A 2.5-mile walk at 4:30 a.m. is a ghastly time to start an event on a Sunday morning. Yet, last year about 1,000 participants who turned out for the inaugural Into the Light Walk.
That highlights the level of support that Pleasantville residents Brian and Jolina Halloran have received from the community since their 19-year-old son, Brian, took his own life in January 2018.
The second Into the Light Walk to raise awareness for mental illness is set for this Sunday morning. Brian Halloran is hopeful that turnout will be comparable to last year’s event.
Regardless of how many participants show up, the impact that Break the Hold which the Hallorans founded after their son’s death, is having in the community and throughout Westchester is unmistakable.
“Part of the idea behind the walk is to raise awareness, bring the community together and to fight against the stigma of mental health challenges and also bring a positive to the community to fight back against the negative trend of mental health issues and suicide,” Brian Halloran said.
The foundation provides a resource for those with mental health issues and their friends and family with its team of clinicians who work pro bono. It is geared mainly to serve young people 10 to 24 years old.
Break the Hold is also partnering with the Pleasantville School District to work with students on coping skills and teachers and staff to recognize the warning signs and how to deal with a youngster who may need help, Halloran said.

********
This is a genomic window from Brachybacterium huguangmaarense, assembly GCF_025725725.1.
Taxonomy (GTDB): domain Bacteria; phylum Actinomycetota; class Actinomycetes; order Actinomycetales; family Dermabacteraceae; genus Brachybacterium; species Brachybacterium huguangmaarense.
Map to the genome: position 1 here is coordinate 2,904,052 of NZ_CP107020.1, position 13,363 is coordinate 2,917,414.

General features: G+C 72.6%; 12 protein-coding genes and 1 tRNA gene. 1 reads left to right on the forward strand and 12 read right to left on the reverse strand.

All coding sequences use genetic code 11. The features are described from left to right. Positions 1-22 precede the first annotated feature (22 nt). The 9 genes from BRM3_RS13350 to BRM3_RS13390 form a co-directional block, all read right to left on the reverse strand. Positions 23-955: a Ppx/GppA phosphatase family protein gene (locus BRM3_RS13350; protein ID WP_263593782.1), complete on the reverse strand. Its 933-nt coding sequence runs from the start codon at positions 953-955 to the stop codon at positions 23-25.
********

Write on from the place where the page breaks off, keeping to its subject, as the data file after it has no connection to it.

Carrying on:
The training uses an evidence-based approach called dialectical behavior therapy (DBT), which provides students with skills to manage painful emotions, particularly for those with various mental health disorders. Break the Hold is sponsoring DBT training at Pleasantville High School for the upcoming school year.
Halloran said staff in all three schools will receive eight hours of training in four two-hour workshops. Children as young as fifth grade in Pleasantville will eventually go through the program so they are equipped to handle the escalating pressures at an earlier age and be prepared as they move through middle school and high school, he said.
“So getting this in the school system will allow kids like my son to identify his challenges or his issues earlier on and we may be able to get resources and help and therapy at an earlier age,” Halloran said.
Jolina Halloran said that some of their son’s friends confided in them that as early as seventh grade they noticed a change in Brian but neither he nor his friends could effectively identify or communicate what was happening, she said.
“So the reason we want to start younger is that kids don’t know what they’re feeling,” she said. “They don’t have the verbiage. So we want to give them the words and the identification skills and then the important thing is to recognize it because when he returned to college for the first few days, his roommates and friends said (they) could tell something was wrong.”
Brian Halloran said the organization is in contact with Alexander Hamilton High School in Elmsford and White Plains High School to bring similar training to those schools. He’s hopeful that the program will continue to expand.
Same-day registration for this Sunday’s Into the Light Walk begins at 4 a.m. at Pleasantville High School. The walk starts a half-hour later and returns to the school at about 6:30 a.m. All walkers will receive a light breakfast. The first 500 registrants are guaranteed a t-shirt.
Participants 13 and up pay $32.63 while those 12 and under walk for $11.58. The amount includes all service fees.
For more information and to register for the walk, visit www.racemenu.com/bth.